pink / green

Pink / GreenDecoration and Fun Ideas
Dream of Weavers: All Roads
The Couple Behind All Roads: Robert Dougherty and Janelle Pietrzak
After a decade of fashion on the East Coast (including design, trend setting and fabric supply at the Anthropologie for six years), Janelle Pietrzak told Philly “too long” and “hello” to Los Angeles. Next to him was Robert Dougherty, whom he met while he was apprenticing at the weekend at the old motorcycle repair shop in Philly (using the 1971 Honda CB350; a bike he built with the 1963 square and the 1971 BSA 650 Lightning engine). The two settled in the El Sereno neighborhood and earlier this year launched All Roads, a collection of handmade objects, including Pietrzak’s retro cool fabrics; Princess – hung by iron arrows welded by Dougherty. “Basically we moved to California and I really wanted a tapestry to hang on my wall, Piet says Pietrzak. “Robert made me a bench and I haven’t stopped since.”
Inspiration
“This is my first year in Los Angeles and I get a whole new way of inspiration every season, Piet says Pietrzak. Için For this collection, I was thinking of these two extreme landscapes – the spring boom of Los Angeles and the barren landscapes of the Mojave Desert. ”
Materials
Orum I’m knitting a simple frame loom that Robert does with handmade tools, Piet says Pietrzak. Orum I buy stuff in flea markets and thrift stores, because old yarns have very pale colors and interesting textures. I will also buy yarn from spinners, because yarn is an art in itself! We often visit hardware stores for jute, twine and rope. For example, I do a lot of weaving with the natural cotton thread that I untied, which creates interesting curl and texture. And sometimes, Robert brings me home string or rope that he found in construction, and I knit with it. ”
Method
Im I’m willing to accept a color palette and material and I’ve just started, Piet says Pietrzak. “Then I stop halfway because I’m stuck. Always! So I’m going to consult Robert and do some sketches, which gives me a clear picture of what will happen, and then I can finish it. While I’m working (probably because of my fashion past), I look at every piece like a silhouette – busty, maybe more hipster? – and I’m trying to balance the rates. ”
Studio
Uz We have been working at home so far, Piet says Pietrzak. “Robert’s work area in the garage tends to fall on the curb – meeting many neighbors this way! I’m knitting in my bedroom because it’s the biggest room in the house. I listen to music while weaving – I love Tinariwen, Goat and new Vampire Weekend albums. We actually have a newer studio space in Echo Park, but we haven’t started working yet. Robert built a wall in the middle and painted my side from white to floor and hung my inspiration board. ”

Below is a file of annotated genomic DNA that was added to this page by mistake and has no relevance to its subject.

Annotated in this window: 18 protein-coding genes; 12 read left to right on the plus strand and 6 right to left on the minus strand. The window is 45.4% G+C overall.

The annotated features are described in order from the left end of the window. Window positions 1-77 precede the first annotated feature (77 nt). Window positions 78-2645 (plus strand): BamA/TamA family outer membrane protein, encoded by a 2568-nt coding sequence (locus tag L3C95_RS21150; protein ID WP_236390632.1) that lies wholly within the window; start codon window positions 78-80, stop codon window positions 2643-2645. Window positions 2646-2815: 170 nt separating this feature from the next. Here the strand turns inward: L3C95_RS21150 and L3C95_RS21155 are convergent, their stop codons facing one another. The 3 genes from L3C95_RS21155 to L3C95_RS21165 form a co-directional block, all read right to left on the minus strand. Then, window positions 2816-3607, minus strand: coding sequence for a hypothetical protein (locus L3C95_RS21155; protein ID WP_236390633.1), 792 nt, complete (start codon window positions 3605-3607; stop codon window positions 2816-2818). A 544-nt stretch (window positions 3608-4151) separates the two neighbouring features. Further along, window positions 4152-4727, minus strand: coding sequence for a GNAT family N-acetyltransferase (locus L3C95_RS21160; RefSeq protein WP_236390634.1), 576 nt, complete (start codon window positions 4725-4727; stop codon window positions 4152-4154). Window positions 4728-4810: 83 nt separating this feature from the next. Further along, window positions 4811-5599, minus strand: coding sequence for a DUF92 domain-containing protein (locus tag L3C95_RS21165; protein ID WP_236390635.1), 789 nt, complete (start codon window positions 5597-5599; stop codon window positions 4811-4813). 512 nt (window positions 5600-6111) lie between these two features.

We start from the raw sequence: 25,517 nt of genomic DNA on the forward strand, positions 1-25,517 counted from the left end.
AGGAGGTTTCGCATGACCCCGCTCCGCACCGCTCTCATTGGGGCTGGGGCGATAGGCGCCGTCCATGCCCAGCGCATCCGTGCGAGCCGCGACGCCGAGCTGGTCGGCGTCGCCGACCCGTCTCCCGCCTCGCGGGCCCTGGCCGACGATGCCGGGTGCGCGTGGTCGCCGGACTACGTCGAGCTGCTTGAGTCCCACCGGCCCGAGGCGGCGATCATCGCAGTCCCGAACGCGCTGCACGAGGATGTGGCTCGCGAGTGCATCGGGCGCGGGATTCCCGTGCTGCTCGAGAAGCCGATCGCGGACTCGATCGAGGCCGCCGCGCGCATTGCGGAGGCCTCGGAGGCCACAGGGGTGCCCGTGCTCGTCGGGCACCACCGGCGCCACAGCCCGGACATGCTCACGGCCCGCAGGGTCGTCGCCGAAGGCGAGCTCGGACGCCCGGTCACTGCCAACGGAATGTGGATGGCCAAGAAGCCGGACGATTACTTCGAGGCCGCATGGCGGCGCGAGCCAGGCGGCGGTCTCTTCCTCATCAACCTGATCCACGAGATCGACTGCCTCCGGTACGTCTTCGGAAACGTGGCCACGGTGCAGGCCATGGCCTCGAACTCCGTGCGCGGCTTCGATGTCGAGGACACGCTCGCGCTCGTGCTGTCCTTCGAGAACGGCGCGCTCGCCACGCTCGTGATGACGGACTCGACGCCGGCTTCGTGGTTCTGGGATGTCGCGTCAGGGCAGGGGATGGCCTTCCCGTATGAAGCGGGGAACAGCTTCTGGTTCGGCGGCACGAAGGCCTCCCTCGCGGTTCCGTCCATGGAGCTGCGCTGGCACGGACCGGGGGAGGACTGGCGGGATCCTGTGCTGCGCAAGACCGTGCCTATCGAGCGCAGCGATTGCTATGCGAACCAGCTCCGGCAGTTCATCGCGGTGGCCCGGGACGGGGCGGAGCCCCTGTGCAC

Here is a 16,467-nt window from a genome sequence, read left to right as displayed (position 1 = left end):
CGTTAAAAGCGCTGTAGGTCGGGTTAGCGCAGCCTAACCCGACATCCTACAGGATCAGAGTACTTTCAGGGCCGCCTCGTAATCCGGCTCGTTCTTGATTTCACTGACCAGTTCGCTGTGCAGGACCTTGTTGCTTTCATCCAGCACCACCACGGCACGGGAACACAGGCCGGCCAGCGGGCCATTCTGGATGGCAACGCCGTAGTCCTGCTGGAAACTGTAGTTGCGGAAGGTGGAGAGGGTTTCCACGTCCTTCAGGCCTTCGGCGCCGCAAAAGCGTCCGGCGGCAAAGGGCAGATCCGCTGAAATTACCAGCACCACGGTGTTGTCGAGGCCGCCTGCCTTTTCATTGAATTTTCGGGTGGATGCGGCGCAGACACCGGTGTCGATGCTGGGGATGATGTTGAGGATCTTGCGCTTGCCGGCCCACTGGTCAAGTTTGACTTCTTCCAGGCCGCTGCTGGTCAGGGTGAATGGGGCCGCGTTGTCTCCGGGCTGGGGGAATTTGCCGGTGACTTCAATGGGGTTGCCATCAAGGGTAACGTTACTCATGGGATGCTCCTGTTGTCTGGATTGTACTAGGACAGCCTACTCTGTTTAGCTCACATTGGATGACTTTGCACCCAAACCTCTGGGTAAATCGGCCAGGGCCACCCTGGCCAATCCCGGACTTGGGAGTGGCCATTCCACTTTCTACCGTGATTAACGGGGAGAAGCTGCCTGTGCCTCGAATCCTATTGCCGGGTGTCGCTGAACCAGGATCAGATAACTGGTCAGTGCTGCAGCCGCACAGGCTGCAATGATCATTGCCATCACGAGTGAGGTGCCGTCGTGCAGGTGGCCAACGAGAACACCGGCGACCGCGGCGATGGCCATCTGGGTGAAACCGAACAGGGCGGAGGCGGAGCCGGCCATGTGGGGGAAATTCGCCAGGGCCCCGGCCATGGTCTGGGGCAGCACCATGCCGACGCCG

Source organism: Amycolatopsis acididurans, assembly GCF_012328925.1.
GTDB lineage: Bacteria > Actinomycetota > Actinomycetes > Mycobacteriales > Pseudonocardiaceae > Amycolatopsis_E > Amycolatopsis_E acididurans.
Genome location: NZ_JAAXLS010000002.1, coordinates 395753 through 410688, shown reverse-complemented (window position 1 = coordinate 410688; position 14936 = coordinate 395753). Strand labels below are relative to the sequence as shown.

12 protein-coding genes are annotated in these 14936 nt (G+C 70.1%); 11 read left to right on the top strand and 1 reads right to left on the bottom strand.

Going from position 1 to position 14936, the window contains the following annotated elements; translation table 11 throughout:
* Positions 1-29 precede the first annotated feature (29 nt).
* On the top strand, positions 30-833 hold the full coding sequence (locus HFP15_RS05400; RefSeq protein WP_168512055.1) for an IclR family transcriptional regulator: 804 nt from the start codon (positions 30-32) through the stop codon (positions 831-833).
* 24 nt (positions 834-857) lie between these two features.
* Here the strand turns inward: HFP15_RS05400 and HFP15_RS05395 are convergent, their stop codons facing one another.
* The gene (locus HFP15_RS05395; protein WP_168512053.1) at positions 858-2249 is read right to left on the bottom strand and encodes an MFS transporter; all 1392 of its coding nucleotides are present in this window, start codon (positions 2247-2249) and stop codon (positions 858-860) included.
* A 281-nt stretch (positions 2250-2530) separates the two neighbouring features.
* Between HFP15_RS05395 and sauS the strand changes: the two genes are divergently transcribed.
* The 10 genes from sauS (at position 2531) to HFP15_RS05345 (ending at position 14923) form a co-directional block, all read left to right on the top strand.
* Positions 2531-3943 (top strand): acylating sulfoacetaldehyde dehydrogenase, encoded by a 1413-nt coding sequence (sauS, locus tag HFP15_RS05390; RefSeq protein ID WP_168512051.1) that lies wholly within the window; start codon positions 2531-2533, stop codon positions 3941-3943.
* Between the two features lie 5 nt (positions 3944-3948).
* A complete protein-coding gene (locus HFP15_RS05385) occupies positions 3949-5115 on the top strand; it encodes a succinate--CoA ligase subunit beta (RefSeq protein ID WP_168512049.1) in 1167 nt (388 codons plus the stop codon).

An Overview of the Process
An image of Pietrzak’s inspiration board in his immediately ready studio.
“California is an endless inspiration for me, Piet says Pietrzak, from the flowers in the backyard here.
Sometimes Pietrzak weaves on a smaller “portable” loom (made by Dougherty) on the floor of the couple’s house.
Bringing macromeles of the 20th century here and now

I have to admit that until recently, the list of things I want to hang on my macrame walls will be at the end – when I grew up, it brought back memories of the moldy brown pieces I found in dozens of thrift stores. A particular macrame find – an owl made of twine – comes to mind. However, if you take the time to them, as proof that the flavors and trends have become a complete cycle (I’m betting the owl gets a nice penny in some old vintage boutiques right now) I’ve found myself with pleasure recently (not like that) Art.

Finally my example – my friend Jess recently bought the most beautiful wall hanging in Etsy (as you can see below) and it is full of neons to add a modern cool touch. After seeing this, I was desperate to know more about how these pieces were created – and I was very happy when Himo Art May agreed to stop running out. May did a great job of bringing the macro of the 20th century here and now (the last macromeles became perfect for me), and I was delighted that she decided to look at it – it turned out to be quite complicated – the process. It’s time to Improve your knotting skills, kids!

Things that you need:

  • Rope
  • Wooden Dowel
  • Wooden Breads
  • Paint Brush
  • Scissors
  • Masking Tape
  • Paint

 

1

It can attach dowels to the wall – it uses a removable hook, because it’s a great way to not make holes in the wall.

2

It can cut the rope into 14 x 4 yard pieces and 2 x 5 yard pieces. It then begins tying the rope to the head nodes of the larvae and compiling the dowel with 5 yard pieces (one at each end) into a book.

3

The rest can continue with ropes.

4

Then it makes double half axle knot.

5

And it goes on and on.

6

By the end, May begins tying them diagonally across the ropes.

7

You can add wooden beads here and here before connecting the nodes.

8

Then each starts to connect the switch nodes using 4 ropes.

9

Can connect 8 of them.

10

It then adds the node (as before) to the double half node.

11

And he brings them crosswise.

12

You can add more beads and bring the knots to the end.

13

It can then cut the ends of the rope.

14

Covers a portion of the dowel ends to paint and add a hint of neon (a woman from my own heart!)

15

Finally, he adds a watermelon pop to the end of the rope.

Great!

And there, hung a magnificent macrame wall. I can appreciate the work that goes into these pieces – not a craft for withered or ham!